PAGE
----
May 4th 2019

Join us as we delve into the history of housing and race, reflect on our current divides, and consider what we can do to build a more inclusive city.

During the 20th century, African Americans, Latinos, and Asian-Americans migrated to Chicago from other parts of the country and the world. European-descended residents and recent immigrants responded to these migrations with policies and choices that segregated the city.

The 1919 race riots in particular set in motion efforts to keep groups of people separate, utilizing a powerful combination of violence, intimidation, and law – from neighborhood associations and restrictive covenants to redlining and contract purchase schemes. Today we have still not solved how to break down the spatial boundaries that separate Chicagoans.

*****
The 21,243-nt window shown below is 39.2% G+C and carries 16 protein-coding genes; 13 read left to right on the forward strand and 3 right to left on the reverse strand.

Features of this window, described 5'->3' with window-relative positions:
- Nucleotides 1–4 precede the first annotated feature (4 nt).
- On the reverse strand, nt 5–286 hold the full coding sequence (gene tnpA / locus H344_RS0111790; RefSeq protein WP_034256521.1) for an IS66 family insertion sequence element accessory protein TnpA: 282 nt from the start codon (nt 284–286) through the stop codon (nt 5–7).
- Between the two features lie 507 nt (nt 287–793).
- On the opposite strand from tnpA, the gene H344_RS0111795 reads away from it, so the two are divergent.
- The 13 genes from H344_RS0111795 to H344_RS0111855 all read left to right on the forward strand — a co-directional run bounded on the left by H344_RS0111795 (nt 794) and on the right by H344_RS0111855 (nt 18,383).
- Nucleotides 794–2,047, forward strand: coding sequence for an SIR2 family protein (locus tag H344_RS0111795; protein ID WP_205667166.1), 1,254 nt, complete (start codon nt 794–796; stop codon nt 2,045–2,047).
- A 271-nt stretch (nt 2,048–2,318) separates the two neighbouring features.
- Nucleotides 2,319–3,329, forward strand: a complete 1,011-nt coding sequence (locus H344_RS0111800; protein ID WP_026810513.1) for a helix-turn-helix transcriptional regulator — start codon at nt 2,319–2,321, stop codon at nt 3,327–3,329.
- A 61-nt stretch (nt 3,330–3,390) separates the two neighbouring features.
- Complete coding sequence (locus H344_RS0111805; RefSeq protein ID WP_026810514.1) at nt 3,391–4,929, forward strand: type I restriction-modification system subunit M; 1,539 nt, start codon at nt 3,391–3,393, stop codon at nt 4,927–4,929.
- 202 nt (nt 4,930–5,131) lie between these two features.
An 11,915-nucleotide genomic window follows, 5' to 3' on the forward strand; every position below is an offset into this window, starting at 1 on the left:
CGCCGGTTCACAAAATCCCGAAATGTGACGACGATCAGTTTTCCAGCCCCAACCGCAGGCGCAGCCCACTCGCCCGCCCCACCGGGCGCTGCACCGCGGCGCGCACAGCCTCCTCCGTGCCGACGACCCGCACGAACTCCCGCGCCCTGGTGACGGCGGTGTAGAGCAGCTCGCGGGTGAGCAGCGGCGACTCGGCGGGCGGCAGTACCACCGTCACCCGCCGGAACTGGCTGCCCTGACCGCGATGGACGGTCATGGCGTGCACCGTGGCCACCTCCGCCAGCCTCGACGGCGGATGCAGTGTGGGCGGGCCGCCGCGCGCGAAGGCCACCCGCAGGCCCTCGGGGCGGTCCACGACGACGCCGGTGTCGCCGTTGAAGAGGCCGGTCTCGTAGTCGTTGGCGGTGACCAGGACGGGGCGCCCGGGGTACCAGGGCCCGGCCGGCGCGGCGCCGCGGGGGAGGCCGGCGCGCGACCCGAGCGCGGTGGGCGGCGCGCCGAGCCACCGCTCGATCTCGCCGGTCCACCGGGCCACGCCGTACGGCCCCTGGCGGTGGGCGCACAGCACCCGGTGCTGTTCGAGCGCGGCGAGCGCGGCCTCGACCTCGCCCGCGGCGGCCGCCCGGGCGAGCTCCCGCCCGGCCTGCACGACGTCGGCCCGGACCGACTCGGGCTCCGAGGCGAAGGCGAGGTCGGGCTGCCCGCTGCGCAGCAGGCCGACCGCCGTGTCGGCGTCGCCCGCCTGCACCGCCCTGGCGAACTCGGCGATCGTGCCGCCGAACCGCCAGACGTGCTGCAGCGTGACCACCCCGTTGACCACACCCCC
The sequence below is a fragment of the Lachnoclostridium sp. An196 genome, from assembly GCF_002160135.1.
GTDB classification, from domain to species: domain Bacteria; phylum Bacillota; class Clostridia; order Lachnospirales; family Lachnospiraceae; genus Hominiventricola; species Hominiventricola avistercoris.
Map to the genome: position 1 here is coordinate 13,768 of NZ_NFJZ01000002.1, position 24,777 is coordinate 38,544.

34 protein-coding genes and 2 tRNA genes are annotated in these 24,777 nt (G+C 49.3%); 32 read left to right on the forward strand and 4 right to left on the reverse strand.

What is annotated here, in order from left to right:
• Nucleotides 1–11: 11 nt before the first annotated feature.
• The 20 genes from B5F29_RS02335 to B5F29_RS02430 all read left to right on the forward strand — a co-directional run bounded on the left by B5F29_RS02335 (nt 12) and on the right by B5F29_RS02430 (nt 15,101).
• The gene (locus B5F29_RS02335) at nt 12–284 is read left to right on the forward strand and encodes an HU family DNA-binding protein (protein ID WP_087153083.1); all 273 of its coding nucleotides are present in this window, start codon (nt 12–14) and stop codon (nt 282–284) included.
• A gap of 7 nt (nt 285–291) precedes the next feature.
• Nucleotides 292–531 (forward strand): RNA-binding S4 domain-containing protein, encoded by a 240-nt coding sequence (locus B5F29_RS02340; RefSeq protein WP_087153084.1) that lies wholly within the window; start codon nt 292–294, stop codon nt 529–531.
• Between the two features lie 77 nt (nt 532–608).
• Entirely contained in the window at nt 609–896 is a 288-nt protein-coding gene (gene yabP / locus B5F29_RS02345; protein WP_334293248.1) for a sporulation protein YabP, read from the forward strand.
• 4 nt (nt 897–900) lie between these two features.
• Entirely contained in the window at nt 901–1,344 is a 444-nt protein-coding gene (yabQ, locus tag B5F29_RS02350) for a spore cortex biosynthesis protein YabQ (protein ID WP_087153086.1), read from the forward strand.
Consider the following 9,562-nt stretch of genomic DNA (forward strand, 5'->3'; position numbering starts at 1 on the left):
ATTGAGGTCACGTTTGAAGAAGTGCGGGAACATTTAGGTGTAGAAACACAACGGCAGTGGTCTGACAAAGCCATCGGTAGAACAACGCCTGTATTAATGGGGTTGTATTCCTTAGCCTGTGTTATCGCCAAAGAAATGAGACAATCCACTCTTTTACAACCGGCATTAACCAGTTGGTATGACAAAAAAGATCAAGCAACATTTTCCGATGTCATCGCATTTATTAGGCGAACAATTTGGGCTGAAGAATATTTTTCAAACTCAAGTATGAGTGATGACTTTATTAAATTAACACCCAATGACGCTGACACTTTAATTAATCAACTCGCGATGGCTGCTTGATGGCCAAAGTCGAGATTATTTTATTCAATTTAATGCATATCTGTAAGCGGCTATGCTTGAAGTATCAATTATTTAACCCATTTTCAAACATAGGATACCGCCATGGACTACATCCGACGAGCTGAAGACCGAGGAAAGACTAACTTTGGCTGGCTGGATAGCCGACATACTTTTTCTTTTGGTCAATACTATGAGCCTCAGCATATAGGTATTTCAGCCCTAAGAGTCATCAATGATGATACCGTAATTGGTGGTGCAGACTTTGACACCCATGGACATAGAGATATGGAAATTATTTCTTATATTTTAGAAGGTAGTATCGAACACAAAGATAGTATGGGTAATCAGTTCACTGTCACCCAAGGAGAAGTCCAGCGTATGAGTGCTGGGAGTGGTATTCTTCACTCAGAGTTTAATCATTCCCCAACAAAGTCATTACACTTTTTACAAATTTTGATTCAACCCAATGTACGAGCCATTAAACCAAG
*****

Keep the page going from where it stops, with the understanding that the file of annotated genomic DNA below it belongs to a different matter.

Leading the conversation will be Brad Hunt from the Newberry Library and a historian of housing in Chicago, and Lee Bey, architectural critic, photographer, and writer.


This event is being held as part of “Chicago 1919: Confronting the Race Riots,” an NEH-supported city-wide series of public programs aiming to heighten the 1919 Chicago race riots in our collective memory. Learn more at

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